Acknowledging that perceptions of vulnerability to violence may not clearly result from material conditions should not lead us to conclude this is always the case: in South Korea, 36 per cent of low-income citizens felt more vulnerable than the rest of the population, compared with 18 per cent of other citizens. In Sierra Leone these figures were 29 and 17 per cent, and in Taiwan 30 and 20 per cent, respectively.  


Figure 2 (click on image for enlarged view):

Source: Perceptions of Democracy survey. 


We can also see that in many countries, self-identified minorities feel more vulnerable to violence – most acutely in Colombia, Lithuania, Chile and Taiwan (see Figure 3 below). It is also of little surprise that in only a handful of outliers do women in a country perceive themselves to be, as a whole, less vulnerable to violence than men.12 These outlier countries – we can focus on Tanzania for the sake of clarity – also produced similar outlying results in many other questions on the survey in a manner that is consistent with similar surveys conducted in the country. This does not indicate that the data are false or untrustworthy, only that we should exercise caution when making apples-to-apples comparisons to other countries.


Figures 3 and 4 (click on images for enlarged view): [1] 

Source: Perceptions of Democracy survey. [2], [3] 

Source: Perceptions of Democracy survey. 


What does violence have to do with democracy?

The results from Brazil–where voting for a particular party was correlated with more perceived vulnerability to violence–raises questions about a possible non-material or psychological basis for a perceived vulnerability to violence and support for authoritarian politicians. The causality of this relationship is unclear: while we can say that Bolsonaro voters were marked by a heightened fear of violence, we cannot say if this fear contributed to their decision to support Bolsonaro, if it was a consequence of supporting Bolsonaro, or any other potential cause.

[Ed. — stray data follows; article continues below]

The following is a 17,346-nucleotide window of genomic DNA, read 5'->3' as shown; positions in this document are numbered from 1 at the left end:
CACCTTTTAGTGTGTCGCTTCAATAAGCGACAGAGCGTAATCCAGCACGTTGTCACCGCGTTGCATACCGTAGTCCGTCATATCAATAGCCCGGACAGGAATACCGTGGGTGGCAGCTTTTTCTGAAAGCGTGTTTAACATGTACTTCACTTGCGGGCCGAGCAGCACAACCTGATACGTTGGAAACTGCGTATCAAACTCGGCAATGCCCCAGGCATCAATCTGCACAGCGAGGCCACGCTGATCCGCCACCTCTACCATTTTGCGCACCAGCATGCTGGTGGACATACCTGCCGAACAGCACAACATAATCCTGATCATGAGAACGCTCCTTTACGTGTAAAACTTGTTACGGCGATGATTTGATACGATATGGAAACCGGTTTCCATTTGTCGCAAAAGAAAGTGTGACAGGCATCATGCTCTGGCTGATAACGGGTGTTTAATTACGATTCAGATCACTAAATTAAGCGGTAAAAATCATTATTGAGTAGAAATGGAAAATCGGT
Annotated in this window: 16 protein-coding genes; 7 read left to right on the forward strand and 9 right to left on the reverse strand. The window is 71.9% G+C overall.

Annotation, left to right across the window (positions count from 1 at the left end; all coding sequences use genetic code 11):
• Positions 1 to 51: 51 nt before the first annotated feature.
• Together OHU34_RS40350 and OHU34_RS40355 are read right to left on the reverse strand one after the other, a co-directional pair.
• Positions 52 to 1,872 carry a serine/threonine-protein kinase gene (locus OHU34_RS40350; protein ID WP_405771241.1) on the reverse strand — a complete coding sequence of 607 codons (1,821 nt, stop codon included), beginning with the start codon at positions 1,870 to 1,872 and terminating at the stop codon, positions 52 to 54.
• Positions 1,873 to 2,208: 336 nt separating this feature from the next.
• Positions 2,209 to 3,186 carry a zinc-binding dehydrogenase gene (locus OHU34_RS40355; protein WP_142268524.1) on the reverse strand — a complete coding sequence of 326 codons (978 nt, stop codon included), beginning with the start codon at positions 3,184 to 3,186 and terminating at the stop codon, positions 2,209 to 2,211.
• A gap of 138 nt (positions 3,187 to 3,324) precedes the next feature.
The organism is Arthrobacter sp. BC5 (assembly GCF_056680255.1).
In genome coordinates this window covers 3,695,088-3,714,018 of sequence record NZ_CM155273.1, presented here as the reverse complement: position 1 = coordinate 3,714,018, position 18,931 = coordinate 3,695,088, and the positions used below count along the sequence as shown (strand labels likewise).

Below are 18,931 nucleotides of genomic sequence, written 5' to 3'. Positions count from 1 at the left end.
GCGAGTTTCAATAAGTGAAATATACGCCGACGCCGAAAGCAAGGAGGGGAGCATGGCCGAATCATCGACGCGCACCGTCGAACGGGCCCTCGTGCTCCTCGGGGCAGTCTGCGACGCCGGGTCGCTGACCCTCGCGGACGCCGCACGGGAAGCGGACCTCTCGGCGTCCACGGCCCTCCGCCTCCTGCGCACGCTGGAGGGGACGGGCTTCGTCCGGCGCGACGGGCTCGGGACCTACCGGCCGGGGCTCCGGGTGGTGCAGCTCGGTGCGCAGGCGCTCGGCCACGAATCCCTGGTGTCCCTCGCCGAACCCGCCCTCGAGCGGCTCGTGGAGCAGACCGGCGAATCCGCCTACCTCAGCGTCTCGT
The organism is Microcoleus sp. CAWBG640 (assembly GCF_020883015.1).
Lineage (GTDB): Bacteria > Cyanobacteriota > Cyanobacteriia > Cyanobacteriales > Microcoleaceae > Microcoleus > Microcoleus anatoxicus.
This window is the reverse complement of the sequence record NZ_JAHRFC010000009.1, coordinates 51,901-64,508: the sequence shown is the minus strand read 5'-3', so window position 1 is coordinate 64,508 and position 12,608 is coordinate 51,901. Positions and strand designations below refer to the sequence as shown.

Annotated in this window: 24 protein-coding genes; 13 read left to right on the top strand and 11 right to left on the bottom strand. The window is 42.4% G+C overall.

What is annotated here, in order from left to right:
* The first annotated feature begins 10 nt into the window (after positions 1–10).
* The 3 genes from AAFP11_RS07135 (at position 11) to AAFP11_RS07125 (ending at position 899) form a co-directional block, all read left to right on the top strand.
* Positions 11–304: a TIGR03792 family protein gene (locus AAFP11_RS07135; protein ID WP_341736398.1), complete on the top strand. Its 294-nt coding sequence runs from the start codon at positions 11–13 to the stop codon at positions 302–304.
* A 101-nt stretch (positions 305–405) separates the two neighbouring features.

We ran a statistical analysis (specifically an ordered logistic regression) to explore the relationship between responses to the battery of ‘values’ questions in the PODS–favourability towards a strong leader and questions about the most important values that children should learn (obedience, equality, justice, honest and integrity, accountability, resilience, empathy, faith, family and patriotism) and perceptions of vulnerability to violence. The goal of this exercise is to see whether personal values or sympathy for authoritarian leadership are predictors of perceptions of vulnerability to violence, while controlling for cross-national differences, age and gender.

As seen in Figure 5 below, favourability for “a strong leader who does not have to bother with elections” was the strongest predictor for increased perceived vulnerability to violence, with those favourable 18 per cent more likely to say they are more vulnerable to violence. [4]